Journalists have been on a hunt in recent weeks trying to solve the mystery of which kibbutz Sanders visited. There were tantalizing clues, good guesses, dead ends. Was the kibbutz near the sea? Were there Argentine volunteers? Was it Marxist or Labor?
Sanders and his campaign staff have repeatedly — and somewhat inexplicably — declined to say which kibbutz.
Then on Thursday, the Israeli columnist Yossi Melman dug up an article he had written in 1990 for the daily Haaretz. In the piece, headlined “The First Socialist,” about his first campaign for the Senate, Sanders told Melman that in 1963 he spent time at Shaar Haamakim as a guest of the Young Guard, a socialist Zionist youth movement called Hashomer Hatzair in Hebrew.
Mystery solved, the news media trumpeted.
Larry Sanders, Bernie’s brother, isn’t so sure.
When he heard the name Shaar Haamakim, “it didn’t ring a bell,” he said in a telephone interview.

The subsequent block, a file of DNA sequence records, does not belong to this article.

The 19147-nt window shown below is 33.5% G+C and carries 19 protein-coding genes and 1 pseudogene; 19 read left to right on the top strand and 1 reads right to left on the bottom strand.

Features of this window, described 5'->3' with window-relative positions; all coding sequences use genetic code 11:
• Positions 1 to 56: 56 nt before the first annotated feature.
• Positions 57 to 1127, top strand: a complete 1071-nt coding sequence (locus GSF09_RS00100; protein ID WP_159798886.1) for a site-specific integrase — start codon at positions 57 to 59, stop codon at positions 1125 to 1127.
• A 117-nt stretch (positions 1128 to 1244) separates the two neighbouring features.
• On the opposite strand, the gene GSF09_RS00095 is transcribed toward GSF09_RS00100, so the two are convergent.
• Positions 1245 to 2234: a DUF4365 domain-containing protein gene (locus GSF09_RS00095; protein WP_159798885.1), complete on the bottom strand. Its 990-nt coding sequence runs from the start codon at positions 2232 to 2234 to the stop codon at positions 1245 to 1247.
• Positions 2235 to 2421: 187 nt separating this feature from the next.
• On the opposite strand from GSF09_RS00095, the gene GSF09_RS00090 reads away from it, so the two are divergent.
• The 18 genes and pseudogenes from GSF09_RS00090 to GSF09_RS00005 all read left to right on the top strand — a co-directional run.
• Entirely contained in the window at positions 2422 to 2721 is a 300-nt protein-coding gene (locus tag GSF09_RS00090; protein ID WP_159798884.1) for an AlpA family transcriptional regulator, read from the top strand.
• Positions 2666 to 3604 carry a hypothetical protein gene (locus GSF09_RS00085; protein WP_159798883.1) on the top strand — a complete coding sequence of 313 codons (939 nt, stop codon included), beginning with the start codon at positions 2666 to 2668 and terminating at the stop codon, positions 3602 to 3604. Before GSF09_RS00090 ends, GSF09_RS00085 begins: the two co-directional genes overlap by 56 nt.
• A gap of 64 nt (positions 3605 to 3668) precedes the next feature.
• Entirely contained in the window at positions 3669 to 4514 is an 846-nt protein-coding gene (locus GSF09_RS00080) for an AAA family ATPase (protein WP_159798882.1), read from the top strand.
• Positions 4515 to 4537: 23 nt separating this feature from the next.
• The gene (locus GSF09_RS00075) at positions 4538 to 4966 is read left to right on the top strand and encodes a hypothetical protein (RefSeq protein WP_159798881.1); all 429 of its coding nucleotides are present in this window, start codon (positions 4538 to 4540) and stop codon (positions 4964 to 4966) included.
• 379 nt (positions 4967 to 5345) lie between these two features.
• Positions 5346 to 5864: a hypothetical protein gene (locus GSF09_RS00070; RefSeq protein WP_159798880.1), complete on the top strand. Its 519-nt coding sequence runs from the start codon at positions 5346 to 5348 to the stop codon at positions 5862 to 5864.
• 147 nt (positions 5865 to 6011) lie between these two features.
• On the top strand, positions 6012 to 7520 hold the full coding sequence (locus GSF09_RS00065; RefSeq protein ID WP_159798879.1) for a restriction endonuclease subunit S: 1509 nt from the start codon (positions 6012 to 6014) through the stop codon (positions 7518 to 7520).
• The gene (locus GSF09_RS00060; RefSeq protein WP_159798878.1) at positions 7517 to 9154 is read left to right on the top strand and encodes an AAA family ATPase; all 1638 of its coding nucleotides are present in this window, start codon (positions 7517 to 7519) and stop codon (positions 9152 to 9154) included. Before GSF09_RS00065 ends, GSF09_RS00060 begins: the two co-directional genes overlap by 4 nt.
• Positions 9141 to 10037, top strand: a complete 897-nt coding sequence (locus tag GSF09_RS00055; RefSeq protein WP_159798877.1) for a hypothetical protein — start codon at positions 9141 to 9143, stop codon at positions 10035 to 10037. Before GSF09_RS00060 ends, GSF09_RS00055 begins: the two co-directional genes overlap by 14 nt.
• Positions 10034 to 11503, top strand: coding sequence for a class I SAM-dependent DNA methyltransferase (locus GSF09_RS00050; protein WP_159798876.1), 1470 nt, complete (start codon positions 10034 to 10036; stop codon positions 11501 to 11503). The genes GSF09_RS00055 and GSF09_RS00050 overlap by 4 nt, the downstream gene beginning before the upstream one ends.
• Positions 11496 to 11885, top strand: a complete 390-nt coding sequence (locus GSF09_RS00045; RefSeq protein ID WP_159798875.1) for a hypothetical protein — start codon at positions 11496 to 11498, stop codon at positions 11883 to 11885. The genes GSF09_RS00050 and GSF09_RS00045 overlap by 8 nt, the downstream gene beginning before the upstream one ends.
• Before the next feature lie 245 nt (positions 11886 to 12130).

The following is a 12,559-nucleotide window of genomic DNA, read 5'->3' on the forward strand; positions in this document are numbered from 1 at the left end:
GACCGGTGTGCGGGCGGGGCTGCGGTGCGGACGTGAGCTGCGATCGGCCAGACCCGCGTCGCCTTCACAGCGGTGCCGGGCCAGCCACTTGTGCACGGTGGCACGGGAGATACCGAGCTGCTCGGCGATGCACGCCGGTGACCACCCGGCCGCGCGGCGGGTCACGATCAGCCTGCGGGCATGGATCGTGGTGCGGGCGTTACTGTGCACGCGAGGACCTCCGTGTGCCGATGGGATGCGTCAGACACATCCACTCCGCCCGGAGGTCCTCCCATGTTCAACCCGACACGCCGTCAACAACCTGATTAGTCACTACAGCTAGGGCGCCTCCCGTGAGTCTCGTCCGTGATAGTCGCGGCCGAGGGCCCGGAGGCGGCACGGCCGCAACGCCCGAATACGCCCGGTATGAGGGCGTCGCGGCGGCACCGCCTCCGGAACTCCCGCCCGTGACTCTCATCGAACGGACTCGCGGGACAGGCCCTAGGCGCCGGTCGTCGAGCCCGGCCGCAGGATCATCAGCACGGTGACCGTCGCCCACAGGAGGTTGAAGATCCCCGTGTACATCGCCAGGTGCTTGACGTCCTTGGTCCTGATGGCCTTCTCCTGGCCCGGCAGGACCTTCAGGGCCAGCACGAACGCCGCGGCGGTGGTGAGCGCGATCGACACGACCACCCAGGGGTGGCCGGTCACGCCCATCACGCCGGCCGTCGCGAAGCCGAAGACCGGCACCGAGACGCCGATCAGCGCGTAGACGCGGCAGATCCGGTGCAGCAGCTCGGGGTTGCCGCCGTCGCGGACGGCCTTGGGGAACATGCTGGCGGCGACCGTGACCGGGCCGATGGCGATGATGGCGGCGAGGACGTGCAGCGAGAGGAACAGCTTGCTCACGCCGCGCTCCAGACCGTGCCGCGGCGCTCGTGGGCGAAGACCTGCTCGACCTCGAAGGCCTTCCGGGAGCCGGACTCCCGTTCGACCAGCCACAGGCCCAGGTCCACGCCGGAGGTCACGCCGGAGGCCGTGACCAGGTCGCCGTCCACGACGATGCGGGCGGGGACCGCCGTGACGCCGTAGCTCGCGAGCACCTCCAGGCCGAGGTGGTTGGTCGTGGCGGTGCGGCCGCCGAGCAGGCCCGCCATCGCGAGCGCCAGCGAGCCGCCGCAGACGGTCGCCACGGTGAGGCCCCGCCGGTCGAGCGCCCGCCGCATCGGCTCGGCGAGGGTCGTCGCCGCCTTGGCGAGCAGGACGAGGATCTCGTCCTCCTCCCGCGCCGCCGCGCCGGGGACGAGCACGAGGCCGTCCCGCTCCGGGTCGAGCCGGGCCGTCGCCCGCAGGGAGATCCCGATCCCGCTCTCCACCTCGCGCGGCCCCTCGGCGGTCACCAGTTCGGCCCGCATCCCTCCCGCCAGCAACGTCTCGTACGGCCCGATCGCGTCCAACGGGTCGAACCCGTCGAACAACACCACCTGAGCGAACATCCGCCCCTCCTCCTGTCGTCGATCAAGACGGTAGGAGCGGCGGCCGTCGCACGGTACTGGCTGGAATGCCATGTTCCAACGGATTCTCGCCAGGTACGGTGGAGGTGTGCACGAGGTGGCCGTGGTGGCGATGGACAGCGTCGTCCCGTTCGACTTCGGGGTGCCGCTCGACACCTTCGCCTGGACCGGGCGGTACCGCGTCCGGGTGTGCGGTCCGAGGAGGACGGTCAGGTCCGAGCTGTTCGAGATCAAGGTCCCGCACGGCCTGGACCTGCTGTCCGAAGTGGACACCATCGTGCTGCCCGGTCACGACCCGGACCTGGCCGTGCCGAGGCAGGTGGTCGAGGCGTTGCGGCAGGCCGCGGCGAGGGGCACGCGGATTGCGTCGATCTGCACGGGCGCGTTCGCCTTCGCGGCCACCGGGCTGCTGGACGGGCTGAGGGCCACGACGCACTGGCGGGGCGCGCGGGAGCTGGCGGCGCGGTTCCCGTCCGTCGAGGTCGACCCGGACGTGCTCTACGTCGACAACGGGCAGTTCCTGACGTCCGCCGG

He emphasized it was a long time ago — more than 50 years. But of one thing he was certain: The date of the visit was later than 1963.
Bernie Sanders and his first wife, Deborah Shiling of Baltimore, were married after Sanders graduated from the University of Chicago, in September 1964, Larry said, and their visit to Israel was “part of their honeymoon tour.”
The newlyweds visited Larry Sanders in England that fall and stayed in London, where Bernie Sanders, “a convinced socialist at that point, and learning a lot,” followed the British elections, which the Labour Party won that October. Larry also remembered his brother's interest in Britain’s system of socialized medicine, the National Health Service.
“He was a very political thinker already,” said Larry Sanders, who is almost seven years older than his brother and has lived in England since the late ’60s, where he is a Green Party member and former county councilor.